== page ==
If you’ve opened up this article, I’m going to hazard a guess that you’re stuck in a rut of thinking negative thoughts and getting negative results. Maybe not terrible results – but not the results you want. And maybe you’re not totally down on yourself – but you find yourself being critical of the person in the mirror more than you’d like. Does this sound like you?
You’re doing okay in your career, and you’d like to go for a promotion, but you don’t think you’d get it.
You’ve lost some of that weight you wanted to lose, but you’re still not comfortable with how you look, and you don’t feel attractive.
Your friends appreciate you, but you feel like you’re putting on an act to be the person they want you to be, and if you stopped doing that they’d disappear.
You go to all the family events, but you always feel awkward and like you have to make an effort to fit in.
If most or all of this sounds familiar, it’s probably not your colleagues, partners, friends or family that have the problem. Some of us have just learned to be too hard on ourselves.
Yes, I do understand how frustrating it is to be in that position – because I’ve been there myself. And I can tell you, in all honesty, that until you stop letting yourself think in that way, it’s not going to get any better. Because nothing the people around you do is going to change the inner narrative that’s always telling you something bad is going to happen, making you feel uncomfortable, and ruining your confidence.
The good news? That inner voice – you own it. You’re the only one that can change it.
The bad news? That means nobody can do this for you. But that means you’re the one in control.
Why You Should Stop Being Self-Critical
So where to start with that? Usually, it’s by working out where the voice came from in the first place.
What we’re talking about here is something that psychology would call the autobiographical narrative. It is what is says it is – the little voice in your head that always has to have an opinion on everything. And it comes from everything you’ve experienced in your life – which means that every criticism, every nasty comment, every put down (or at least all of those that you didn’t process and dismiss) got in there. And because they’re still in there, they get to have input into a whole lot of important things: your self-concept, your emotional responses, your confidence, your choices, your relationships – in fact, your whole future.
Can you change that? Totally. But not without understanding where the voices came from, how they shaped your current self-concept and belief systems, and how you have the ability to challenge them.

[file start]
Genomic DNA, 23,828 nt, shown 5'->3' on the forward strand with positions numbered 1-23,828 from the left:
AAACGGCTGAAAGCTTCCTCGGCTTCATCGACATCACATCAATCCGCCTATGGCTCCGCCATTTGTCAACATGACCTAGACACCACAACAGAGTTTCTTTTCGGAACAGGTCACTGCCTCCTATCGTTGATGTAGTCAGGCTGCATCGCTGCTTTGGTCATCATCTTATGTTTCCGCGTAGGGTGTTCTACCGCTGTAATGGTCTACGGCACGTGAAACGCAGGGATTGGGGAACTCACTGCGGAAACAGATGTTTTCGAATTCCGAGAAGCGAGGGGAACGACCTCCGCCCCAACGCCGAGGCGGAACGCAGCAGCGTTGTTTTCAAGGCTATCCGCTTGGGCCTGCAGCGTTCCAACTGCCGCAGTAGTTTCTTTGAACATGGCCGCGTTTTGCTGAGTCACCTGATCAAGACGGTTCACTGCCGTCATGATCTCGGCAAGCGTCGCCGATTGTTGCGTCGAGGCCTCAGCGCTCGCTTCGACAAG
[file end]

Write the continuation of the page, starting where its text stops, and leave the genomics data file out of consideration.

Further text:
I’ve now got a successful consultancy business, I’m just starting out on a Ph.D., I have great relationships with friends and family, and I lead a really fulfilling life. Things weren’t always that way. At 25, I’d lost nearly every relationship in my life, I had no job, no business, and no home. All I owned was my car, a bag of clothes and a bag of books. And to be clear, both of these situations – the good and the bad – were a direct result of what my autobiographical narrative way saying.
You see, this isn’t your typical rags to riches story. I had a really good start in life – a nice home, a good education, excellent grades, a supportive family. And I managed to throw that all away – and to leave myself, at the age of 25, in the position of needing to pick up the pieces and get myself back to where I should have been, nearly a decade before.
Because having that stuff wasn’t enough. I was the introvert in a world of extroverts; a stepchild in a family of siblings; a high IQ kid in an everyday school; a bookworm nerd with sporty relatives. And my autobiographical narrative said, from every angle: outsider, an outsider, the outsider.
So I got angry, and I rebelled, and I created myself in a host of new images. Teenagers do this anyway; but when you’re getting taught to hate everything about who you are, it can go horribly wrong. Like I said, it took me nine years to work out who I really was, and to embrace that: nine years during which I chose bad relationships and partners, threw away careers and businesses, self-sabotaged at every possible opportunity, had my own brief experience with anorexia, and alienated people I should have been building bridges with.
Your story will no doubt be different, but the cause may be the same. And if your critical, condescending, uncomfortable autobiographical narrative is holding you back too, there is a solution.
Find yourself. Accept yourself. Learn to love yourself. And if other people can’t accept you for who you are, let them go. They obviously have their own problems to deal with.
So what if you aren’t perfect? Neither is anyone else.
So what if you’re different? It would be a very boring world if we were all the same.
You can work on the things that you want to improve about yourself, without being super-critical about everything that’s “wrong with you”. You can make the choice to eat healthier, exercise more, sign up for a course of study, learn to practice a soft skill, or resolve to build better relationships, without using it as an excuse to hate on the person you are now. You are where you are. You have the option to be something else.
You can learn to embrace your differences, even to celebrate them. The people worth having in your life will love you anyway. The people not worth having in your life will start to slip away, and you will learn to let them go. And in the gap they leave, you’ll find new people who, strangely enough, are more like you.
It doesn’t take a great mindset shift to start you out on that path. Just one little change. You need to tell your autographical narrative, just for once, to be quiet. And then you need to listen to the real you, that’s finally getting the chance to freely express itself. Who are you? What do you value? Who could you be, if you stopped letting the voice put you down all the time?